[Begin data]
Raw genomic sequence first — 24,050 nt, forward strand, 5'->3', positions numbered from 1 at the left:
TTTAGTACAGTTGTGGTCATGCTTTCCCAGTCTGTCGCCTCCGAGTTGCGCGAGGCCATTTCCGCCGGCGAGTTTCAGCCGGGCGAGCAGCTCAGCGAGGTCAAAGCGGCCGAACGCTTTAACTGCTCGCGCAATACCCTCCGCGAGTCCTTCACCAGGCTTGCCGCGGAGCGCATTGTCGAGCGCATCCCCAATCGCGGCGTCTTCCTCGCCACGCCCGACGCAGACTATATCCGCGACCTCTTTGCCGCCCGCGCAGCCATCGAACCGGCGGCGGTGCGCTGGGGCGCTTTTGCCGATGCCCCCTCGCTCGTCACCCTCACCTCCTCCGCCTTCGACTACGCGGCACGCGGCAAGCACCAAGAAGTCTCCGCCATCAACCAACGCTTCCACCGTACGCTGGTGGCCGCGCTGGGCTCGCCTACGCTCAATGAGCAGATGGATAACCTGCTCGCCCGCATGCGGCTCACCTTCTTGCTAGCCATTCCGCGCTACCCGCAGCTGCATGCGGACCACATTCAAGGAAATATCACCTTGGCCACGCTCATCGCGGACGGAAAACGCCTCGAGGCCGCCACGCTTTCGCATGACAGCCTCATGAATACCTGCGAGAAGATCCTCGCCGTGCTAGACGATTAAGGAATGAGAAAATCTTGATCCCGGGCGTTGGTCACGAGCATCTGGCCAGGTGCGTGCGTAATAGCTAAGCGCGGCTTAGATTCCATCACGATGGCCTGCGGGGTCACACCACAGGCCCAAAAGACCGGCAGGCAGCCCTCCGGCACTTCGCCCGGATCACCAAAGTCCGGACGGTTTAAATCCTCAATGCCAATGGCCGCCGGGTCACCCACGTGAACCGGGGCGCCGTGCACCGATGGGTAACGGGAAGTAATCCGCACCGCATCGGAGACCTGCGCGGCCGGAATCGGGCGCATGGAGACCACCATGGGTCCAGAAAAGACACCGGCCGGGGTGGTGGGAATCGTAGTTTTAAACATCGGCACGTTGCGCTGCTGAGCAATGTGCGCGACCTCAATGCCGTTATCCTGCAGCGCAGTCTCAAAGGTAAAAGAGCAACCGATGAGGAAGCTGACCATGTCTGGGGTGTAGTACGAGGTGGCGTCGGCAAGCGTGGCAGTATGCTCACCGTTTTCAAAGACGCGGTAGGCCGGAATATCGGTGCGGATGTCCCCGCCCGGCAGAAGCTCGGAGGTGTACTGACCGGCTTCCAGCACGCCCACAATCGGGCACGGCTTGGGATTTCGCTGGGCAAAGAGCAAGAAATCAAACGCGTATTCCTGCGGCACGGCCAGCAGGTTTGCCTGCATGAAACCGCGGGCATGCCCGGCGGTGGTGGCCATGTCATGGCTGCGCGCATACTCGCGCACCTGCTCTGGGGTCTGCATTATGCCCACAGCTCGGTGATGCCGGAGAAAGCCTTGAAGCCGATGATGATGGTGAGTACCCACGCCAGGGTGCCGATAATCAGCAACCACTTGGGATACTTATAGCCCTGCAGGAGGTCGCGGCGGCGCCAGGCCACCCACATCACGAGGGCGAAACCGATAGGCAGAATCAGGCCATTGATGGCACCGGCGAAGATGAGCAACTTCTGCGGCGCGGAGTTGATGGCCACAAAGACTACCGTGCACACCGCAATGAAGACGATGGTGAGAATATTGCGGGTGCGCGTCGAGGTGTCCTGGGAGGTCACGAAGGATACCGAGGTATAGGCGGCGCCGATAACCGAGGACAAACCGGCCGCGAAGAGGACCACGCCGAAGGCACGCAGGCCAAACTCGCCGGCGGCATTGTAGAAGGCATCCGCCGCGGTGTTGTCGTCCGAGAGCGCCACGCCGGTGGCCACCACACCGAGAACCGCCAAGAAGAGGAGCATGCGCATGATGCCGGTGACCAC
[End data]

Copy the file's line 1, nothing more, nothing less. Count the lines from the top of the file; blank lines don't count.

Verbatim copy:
Raw genomic sequence first — 24,050 nt, forward strand, 5'->3', positions numbered from 1 at the left: